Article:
“One I particularly remember is Sam, who was in his 80s. His family had been with him almost constantly for a week, and one day I suggested they have a break in the canteen. It was 2pm and they’d been keeping vigil since 8am.

“Within minutes of their departure, Sam was dying. I ran to fetch his family in the canteen, but he’d gone before we reached his bedside.

“Why would anyone deliberately choose to die alone? It may be that love is sometimes the only thing keeping a seriously-ill patient alive — and the absence of loved ones makes it easier to let go. I’m by no means the only person who’s noticed this. Hospice and palliative-care consultant Dr John Lerma has reported that 70 to 80 per cent of his patients waited for their loved ones to leave the room before dying.

“Some patients, on the other hand, appear to be waiting for a specific event to take place before they can permit themselves to die. This could be a wedding or birthday, or the arrival of an estranged family member.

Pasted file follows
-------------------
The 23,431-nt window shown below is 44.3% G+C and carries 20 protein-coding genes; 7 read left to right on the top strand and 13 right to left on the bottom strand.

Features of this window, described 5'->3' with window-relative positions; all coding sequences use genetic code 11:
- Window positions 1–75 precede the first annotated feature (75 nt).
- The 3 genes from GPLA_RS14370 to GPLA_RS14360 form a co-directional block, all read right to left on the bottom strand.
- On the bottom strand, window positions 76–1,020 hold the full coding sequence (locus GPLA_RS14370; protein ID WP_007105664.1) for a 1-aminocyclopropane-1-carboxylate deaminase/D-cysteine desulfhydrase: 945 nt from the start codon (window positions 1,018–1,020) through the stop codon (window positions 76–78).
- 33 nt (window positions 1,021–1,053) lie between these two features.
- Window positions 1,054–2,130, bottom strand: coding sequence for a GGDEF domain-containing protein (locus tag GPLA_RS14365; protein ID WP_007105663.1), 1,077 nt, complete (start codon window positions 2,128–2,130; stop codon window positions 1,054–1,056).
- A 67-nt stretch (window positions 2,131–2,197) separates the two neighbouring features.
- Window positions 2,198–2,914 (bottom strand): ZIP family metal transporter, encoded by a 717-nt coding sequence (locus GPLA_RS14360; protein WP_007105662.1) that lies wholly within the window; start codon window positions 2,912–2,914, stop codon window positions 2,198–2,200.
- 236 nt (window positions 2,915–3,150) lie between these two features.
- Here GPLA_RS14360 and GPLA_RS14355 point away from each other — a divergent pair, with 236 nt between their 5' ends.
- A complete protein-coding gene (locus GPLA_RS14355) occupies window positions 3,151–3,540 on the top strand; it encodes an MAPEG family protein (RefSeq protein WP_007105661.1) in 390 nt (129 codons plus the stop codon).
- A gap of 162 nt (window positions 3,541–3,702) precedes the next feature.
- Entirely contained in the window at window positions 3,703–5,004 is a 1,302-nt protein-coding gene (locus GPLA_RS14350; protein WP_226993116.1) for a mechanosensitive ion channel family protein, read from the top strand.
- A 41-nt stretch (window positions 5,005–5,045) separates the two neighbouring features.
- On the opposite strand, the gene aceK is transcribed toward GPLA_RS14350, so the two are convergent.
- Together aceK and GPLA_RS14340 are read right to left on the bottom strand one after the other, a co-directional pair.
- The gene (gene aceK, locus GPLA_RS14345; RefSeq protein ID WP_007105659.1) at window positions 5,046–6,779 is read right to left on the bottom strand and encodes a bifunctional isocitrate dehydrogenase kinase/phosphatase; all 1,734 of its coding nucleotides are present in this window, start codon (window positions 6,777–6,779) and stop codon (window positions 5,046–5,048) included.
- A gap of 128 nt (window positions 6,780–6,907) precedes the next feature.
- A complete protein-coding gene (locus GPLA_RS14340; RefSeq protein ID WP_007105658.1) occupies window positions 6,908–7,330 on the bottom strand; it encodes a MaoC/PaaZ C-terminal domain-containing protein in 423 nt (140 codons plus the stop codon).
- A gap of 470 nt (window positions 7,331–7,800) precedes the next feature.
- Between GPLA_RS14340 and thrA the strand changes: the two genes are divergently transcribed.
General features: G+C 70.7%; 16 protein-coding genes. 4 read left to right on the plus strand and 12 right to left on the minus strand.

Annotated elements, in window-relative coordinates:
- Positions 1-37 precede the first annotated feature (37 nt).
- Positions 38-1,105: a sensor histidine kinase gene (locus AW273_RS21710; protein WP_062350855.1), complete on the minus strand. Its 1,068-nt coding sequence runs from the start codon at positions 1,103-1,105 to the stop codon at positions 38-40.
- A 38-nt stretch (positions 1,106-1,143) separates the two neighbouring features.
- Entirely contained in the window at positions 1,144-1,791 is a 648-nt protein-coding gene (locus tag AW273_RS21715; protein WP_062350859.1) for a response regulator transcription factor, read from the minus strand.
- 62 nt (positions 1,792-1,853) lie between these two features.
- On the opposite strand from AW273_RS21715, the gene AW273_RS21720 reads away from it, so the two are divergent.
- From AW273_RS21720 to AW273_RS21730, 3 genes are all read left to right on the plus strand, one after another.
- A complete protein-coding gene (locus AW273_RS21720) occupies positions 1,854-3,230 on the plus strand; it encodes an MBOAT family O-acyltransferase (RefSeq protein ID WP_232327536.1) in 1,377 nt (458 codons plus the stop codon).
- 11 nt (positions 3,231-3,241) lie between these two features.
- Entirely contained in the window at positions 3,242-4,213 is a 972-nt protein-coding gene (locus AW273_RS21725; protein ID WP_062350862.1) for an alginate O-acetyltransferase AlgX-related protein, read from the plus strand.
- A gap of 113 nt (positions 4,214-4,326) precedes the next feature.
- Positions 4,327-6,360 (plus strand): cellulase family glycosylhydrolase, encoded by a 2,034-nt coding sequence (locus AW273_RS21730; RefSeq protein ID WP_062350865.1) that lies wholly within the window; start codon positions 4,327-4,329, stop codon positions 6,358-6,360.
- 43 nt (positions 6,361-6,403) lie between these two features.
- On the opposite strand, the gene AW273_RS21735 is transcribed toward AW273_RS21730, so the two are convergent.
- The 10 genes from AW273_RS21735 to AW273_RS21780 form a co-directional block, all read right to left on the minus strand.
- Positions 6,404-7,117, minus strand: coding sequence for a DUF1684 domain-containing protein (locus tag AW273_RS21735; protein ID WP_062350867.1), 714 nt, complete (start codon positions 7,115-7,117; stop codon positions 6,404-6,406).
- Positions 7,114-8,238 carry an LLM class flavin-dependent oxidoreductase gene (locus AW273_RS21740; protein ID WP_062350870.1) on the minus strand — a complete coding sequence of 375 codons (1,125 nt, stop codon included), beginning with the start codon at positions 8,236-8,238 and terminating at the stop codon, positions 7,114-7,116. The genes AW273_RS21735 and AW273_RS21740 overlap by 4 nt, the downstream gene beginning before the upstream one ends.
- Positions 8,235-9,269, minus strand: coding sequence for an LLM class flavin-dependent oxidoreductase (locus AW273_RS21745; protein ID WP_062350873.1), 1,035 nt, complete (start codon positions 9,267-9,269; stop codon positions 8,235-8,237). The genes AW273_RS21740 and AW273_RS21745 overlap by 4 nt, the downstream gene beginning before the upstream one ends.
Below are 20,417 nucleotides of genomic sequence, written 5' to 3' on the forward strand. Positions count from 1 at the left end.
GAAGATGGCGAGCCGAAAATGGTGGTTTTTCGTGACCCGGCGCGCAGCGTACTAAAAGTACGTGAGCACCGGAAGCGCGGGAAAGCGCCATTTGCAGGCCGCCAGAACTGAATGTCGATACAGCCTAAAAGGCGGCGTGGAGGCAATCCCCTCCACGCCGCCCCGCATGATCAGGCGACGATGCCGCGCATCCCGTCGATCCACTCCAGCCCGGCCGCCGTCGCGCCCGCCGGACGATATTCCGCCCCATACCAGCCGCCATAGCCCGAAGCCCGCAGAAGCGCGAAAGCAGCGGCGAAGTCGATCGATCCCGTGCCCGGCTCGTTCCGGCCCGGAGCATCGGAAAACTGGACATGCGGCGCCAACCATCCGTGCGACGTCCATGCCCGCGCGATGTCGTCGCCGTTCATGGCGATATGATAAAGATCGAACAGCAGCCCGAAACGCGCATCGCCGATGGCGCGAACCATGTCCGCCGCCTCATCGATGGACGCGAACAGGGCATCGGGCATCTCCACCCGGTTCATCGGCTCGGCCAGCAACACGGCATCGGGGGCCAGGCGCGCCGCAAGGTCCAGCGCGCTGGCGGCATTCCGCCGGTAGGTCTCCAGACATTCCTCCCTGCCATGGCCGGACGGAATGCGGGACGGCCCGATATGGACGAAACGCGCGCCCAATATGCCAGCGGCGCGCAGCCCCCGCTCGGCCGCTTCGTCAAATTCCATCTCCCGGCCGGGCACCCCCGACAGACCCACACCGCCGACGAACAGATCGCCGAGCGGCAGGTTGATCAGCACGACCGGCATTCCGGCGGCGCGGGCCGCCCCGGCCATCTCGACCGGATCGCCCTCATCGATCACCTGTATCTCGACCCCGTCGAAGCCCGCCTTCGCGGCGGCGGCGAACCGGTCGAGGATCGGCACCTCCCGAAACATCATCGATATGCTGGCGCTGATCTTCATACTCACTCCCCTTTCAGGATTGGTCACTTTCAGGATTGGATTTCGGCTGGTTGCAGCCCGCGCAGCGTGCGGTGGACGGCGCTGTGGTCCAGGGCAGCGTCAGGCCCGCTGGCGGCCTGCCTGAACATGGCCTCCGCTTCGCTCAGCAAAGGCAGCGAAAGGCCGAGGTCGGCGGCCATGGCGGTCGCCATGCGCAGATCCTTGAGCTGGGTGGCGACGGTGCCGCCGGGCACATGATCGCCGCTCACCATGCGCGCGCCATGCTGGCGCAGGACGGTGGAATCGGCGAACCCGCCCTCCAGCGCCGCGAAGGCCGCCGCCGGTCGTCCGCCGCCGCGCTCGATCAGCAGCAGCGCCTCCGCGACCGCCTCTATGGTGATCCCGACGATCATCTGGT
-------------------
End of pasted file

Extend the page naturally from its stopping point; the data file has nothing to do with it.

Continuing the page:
“In one memorable case, a male patient was expected to die very soon, yet lingered for days longer than expected. Finally, he died on the day that a crucial insurance policy became valid, thus ensuring his wife was financially secure…”

— From the second article in the Daily Mail series

NDE Children Live Charmed Lives

“In the Eighties, Dr Melvin Morse — who worked at an American paediatric intensive care unit — decided to carry out research on children who’d had NDEs and see them again at regular intervals. The results were astonishing.

“Ten years on, his 30 childhood NDE survivors, many of whom had their visions when their hearts had stopped, appeared to be leading charmed lives. They were good at schoolwork, they were mentally stable, they had empathy for others and not one of them had become addicted to drugs or alcohol.